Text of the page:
Black Butte

For the final hike of our vacation we decided to say farewell to the mountains for the year. Black Butte provided us the opportunity to get one last good view of the Cascades and a nice bit of elevation gain to boot. We had been checking the weather forecast as often as possible to see if it would be worth the effort and when we went to bed the night before our hike the forecast was for clear sunny skies all day long. They were wrong. lol

My first inkling that something was amiss was when I was loading the car in the morning and there were no stars visible in the sky. As we began our drive to the trailhead occasional sprinkles of rain were falling, but we were committed now and figured that it was early and maybe the clear skies were just a little late.

We arrived at the lower Black Butte Trailhead under cloudy skies but at least there was no rain. The trail set off through pine trees and a carpet of orange ferns.
198
We caught several glimpses of Black Butte on the lower portion of the trail and at least it was cloud free (it had not been on the drive earlier).

Black Butte from the lower trail
Black Butte from the lower trail

The lower portion of the trail passed through a variety of forest types. The ever changing makeup of the trees and plants was very interesting.
208

Cedars
Cedars

213

215

There would have been some mountain views on a clearer day along this portion as well but on this day all we could make out was the snow line at the base of Mt. Washington and Three Fingered Jack. We were still hoping that the cloud cover would burn off by the time we reached the summit so we continued to climb to the upper trailhead.

From the upper trailhead we climbed out of the forest to the more exposed upper slopes of Black Butte. Here the view was virtually unobstructed by trees but the clouds were a different story. There was a thick layer of clouds above our heads but low enough to hide the taller Cascade Peaks. Below us were smaller patches of clouds passing by and sometimes over us.

Mt. Washington
Mt. Washington
Looking down past the clouds
Looking down past the clouds

As the trail wound up and around the butte we got our first good look at the lookout tower. We also noticed that the summit appeared to be a bit snowy or at least frosty.
242

We had been overly warm as we climbed so far and had taken most of our layers off but as we entered the “white” zone we were met with much colder air. As we worked our way around the north side of the butte a slight breeze brought even colder air to us and kept this side of the butte wintry white.
264

272

283

To the north we could see the edge of the upper cloud layer as sunlight reflected off the lower clouds.
271
To the NE we spotted the top of a snowy mountain against blue sky – Mt. Hood!

Mt. Hood
Mt. Hood

Further around we found ourselves staring at the base of Mt. Jefferson. The view was strangely reminiscent of the view we’d had on Double Peaks on the opposite side of the mountain just 3 days earlier with clouds covering the upper 2/3rds of the mountain and blue sky apparently above and behind the mountain.

Mt. Jefferson hidden again
Mt. Jefferson hidden again

At the summit the snow/ice created some interesting scenes.
286

287

288

We explored the area on top of the butte where the lookout tower is not the only structure. A 1924 cupola that was the former lookout and a log cabin where the lookout staff lives were also present.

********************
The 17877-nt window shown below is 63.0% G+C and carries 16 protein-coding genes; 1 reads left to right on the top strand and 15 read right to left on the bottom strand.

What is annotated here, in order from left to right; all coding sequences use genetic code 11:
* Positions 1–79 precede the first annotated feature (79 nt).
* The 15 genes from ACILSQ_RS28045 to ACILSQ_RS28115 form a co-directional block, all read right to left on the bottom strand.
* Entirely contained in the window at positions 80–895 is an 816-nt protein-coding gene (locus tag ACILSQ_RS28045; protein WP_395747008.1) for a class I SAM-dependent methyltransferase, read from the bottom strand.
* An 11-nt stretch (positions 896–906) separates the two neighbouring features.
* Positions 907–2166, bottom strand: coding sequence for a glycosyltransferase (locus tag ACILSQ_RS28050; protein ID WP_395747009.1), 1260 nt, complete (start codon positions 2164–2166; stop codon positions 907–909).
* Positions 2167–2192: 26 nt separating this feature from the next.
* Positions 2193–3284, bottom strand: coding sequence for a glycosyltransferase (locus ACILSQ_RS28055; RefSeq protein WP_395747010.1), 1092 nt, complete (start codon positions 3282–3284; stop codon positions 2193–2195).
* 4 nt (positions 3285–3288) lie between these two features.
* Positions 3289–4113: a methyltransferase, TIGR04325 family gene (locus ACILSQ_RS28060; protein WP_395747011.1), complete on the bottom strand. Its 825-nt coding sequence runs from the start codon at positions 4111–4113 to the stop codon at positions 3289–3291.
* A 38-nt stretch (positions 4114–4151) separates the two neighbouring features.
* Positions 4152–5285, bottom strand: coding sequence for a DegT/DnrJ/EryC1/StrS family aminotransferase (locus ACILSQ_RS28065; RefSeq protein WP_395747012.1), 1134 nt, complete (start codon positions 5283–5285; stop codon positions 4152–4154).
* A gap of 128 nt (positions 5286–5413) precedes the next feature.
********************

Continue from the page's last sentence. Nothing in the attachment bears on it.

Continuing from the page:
1924 cupola
1924 cupola

302

Signs on the summit listed the mountain peaks that would be visible on a clear day from Broken Top to the south to Mt. Adams to the north. We were mostly left with our imaginations. 🙂 Looking out over the log cabin we could see a good portion of Three Fingered Jack and some of Mt. Jefferson.

Three Fingered Jack
Three Fingered Jack

We hung around for a little over half an hour hoping that the clouds would break up but the lower clouds just kept coming up from behind us and the upper clouds didn’t seem to be budging. Just as we started to leave though we noticed the upper layer was breaking up to the north and there seemed to be some breaking up near Mt. Jefferson. We turned around and headed back toward the cabin but the low clouds were rising up just in front of us so we again headed back down. I kept looking back though hoping for something when we finally got a little break and the summit of Mt. Jefferson made an appearance over a ribbon of clouds.

Mt. Jefferson
Mt. Jefferson

As the upper clouds retreated south we suddenly had blue sky above us and the frosty coating quickly melted from the trees and plants.
As we came around to the south side of the butte Mt. Washington was a bit more visible.

Mt. Washington
Mt. Washington

 

The upper layer of clouds retreating south
The upper layer of clouds retreating south

Just as quickly as the blue sky had appeared one of the larger low clouds enveloped the side of Black Butte and we were once again without a view.

When we got down past the upper trailhead we finally got back out of the cloud and could once again see out to where the mountains would be. Even though the upper layer of clouds had mostly retreated the lower clouds were quickly replacing it and many of them clung to the taller peaks. We did manage to get a good view of several small peaks and buttes though.

Belknap Crater and Little Belknap
Belknap Crater and Little Belknap
Black Crater
Black Crater
Hayrick Butte & Hoodoo
Hayrick Butte & Hoodoo

We even got a brief glimpse of North Sisters summit.
363

This time on the lower trail we spotted a decent amount of wildlife including chipmunks, douglas squirrels, golden-mantled squirrels, and various birds. Some were more willing to have their pictures taken than others.
351

368

369

376

We were supposed to meet my parents at the trailhead at 2:00 so they could drop off Dominique (who had chosen not to accompany us on the hike). A series of mishaps led to a bit of an adventure but while we were waiting a group of deer came by the parking area.
384